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Mouthwashes containing a combination of Citrox and beta-cyclodextrin could prove useful against SARS-CoV-2 in the oral cavity. (Image: Curaprox)

Choosing the right mouthwash in times of pandemic

By Curaden
October 09, 2020

KRIENS, Switzerland: SARS-CoV-2 has been detected in the saliva of 91.7% of people infected with the virus. This means that dental professionals are particularly vulnerable to infection, and it is recommended that patients rinse with an antiviral mouthwash for 30 seconds before any form of treatment takes place. Researchers from the Université de Lyon have issued a position paper indicating which ingredients a mouthwash should contain in order to effectively reduce the SARS-CoV-2 viral load in the mouth.

The oral cavity is a major portal of entry for infectious agents and is directly associated with SARS-CoV-2 infection and disease progression owing to inhalation and expectoration. Moreover, the higher a person’s viral load in the salivary and nasopharyngeal microbiota, the higher the risk of disease transmission. In order to allow the dental team to work with greater safety, it is recommended that patients rinse three times with a mouthwash the day before the appointment and rinse for 30 seconds immediately before any form of treatment takes place.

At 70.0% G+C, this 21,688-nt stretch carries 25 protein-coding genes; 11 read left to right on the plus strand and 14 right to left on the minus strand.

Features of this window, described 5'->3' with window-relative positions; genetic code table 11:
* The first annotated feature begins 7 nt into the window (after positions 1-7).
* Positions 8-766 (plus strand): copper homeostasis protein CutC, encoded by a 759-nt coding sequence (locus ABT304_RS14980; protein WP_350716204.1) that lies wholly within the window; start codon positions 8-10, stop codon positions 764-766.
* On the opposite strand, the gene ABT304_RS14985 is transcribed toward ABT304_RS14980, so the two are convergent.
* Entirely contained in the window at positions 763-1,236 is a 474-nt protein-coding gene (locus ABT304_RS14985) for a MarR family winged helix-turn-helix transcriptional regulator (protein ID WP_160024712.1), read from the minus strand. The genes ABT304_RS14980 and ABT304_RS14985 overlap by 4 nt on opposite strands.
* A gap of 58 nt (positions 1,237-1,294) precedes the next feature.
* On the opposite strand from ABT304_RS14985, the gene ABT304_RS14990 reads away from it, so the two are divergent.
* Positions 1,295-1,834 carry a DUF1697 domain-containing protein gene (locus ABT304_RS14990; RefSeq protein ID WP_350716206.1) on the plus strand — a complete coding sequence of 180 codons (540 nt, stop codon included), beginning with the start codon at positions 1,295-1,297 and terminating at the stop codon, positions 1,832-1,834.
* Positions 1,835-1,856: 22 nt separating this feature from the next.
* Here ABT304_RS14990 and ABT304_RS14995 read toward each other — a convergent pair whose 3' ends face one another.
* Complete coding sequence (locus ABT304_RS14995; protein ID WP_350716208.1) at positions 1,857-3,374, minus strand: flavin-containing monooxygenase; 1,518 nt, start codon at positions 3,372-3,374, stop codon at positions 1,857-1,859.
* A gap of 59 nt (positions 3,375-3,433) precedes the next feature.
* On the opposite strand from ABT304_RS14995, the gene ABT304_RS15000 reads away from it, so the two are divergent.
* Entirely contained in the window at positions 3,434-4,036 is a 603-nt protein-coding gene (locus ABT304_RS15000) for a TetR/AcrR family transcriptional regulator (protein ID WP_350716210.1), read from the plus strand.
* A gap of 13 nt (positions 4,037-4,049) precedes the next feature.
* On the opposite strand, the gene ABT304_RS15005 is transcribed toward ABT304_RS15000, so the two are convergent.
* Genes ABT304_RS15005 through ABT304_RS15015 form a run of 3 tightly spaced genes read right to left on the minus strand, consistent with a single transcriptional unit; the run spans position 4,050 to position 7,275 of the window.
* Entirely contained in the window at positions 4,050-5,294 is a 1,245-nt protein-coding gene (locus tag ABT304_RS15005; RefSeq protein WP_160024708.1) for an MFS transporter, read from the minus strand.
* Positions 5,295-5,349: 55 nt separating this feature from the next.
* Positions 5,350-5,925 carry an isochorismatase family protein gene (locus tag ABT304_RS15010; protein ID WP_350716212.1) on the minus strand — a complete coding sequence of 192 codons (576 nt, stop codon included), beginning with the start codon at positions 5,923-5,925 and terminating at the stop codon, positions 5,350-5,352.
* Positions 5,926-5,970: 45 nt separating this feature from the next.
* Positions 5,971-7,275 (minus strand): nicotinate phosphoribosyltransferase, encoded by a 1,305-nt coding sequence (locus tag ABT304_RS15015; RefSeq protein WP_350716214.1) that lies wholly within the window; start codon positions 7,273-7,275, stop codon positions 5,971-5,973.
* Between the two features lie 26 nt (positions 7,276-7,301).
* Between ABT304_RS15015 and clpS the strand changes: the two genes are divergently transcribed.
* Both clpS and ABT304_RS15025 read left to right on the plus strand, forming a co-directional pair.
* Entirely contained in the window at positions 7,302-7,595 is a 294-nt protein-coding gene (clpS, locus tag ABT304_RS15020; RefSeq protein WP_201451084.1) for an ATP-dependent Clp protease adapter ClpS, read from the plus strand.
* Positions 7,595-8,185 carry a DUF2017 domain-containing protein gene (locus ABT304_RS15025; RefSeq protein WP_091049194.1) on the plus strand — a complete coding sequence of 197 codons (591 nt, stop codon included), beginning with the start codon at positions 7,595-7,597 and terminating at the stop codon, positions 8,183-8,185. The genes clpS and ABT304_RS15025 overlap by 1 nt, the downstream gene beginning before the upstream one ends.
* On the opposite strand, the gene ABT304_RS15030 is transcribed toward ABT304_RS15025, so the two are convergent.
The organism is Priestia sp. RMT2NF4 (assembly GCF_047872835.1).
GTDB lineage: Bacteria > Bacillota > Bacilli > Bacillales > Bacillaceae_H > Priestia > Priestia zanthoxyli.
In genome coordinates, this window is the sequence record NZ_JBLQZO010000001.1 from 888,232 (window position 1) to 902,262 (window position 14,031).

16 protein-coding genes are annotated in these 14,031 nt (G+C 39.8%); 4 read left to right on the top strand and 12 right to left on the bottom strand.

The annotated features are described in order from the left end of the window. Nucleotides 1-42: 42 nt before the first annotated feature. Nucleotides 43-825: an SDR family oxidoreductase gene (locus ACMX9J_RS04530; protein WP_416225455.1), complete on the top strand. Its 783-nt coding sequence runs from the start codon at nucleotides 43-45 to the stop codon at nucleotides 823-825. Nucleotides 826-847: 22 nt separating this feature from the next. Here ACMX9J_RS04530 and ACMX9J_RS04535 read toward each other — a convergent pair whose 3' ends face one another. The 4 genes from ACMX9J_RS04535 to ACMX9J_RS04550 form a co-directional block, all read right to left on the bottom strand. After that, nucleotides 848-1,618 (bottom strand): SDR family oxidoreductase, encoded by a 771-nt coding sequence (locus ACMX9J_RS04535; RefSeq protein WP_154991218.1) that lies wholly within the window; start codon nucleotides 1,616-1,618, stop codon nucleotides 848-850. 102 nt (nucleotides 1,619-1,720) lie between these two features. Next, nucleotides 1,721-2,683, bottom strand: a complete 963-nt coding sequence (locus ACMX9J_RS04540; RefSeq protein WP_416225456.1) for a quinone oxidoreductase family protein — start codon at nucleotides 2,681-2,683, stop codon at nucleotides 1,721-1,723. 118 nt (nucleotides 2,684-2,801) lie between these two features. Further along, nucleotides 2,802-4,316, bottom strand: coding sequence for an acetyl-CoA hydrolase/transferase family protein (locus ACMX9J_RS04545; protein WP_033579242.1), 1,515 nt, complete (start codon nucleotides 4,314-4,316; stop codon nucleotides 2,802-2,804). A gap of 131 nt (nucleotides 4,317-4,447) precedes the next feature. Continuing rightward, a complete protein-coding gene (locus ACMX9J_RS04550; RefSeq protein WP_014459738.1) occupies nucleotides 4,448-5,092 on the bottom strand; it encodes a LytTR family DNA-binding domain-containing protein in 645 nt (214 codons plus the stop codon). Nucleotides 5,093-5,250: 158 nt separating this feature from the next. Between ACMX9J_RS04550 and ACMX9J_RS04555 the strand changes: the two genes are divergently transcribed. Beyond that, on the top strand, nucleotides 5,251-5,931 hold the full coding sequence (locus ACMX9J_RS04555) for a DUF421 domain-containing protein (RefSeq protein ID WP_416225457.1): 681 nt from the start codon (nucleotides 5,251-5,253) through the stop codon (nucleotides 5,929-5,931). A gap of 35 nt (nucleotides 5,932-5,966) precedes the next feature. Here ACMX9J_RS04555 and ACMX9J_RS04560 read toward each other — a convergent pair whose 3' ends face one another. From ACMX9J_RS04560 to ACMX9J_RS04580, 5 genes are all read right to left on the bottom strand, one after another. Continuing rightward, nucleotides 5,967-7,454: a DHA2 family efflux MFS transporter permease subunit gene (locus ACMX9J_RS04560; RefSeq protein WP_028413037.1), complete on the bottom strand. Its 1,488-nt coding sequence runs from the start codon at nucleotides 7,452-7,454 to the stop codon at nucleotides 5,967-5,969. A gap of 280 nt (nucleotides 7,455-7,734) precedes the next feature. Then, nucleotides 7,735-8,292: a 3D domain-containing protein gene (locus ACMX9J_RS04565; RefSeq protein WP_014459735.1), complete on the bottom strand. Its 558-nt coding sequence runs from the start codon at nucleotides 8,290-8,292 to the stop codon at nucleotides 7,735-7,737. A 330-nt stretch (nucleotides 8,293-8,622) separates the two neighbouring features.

Although most mouthwashes contain active ingredients designed to kill or inhibit pathogenic oral bacteria, they do not exert any specific antiviral action. A position paper by Carrouel et al. published in the Journal of Clinical Medicine highlights two specific substances that could reduce the salivary viral load of SARS-CoV-2: Citrox and beta-cyclodextrin.

The ingredients

Owing to their broad spectrum antimicrobial activity, flavonoid preparations such as Citrox could play a major role in inhibiting the SARS-CoV-2 chymotrypsin protease as well as suppressing the host’s innate immune responses. Moreover, the virus is vulnerable to oxidation, making an oxidising agent such as Citrox a great candidate for a mouthwash ingredient.

Cyclodextrin molecules attract viruses before rendering them irreversibly inactive. By disrupting the outer layer of a virus, the molecules can destroy infectious particles by simple contact. In addition, beta-cyclodextrins are notably biocompatible, have very low immunogenicity, are cost-effective and widely available.

A call to action

Mouthrinses containing a combination of beta-cyclodextrins and Citrox are available. However, their current use is restricted to inhibiting cariogenic and periodontal bacteria. In their position paper, the researchers urge national agencies and authorities to start clinical trials to evaluate the preventive effects of these rinses against SARS-CoV-2 infection and disease progression.

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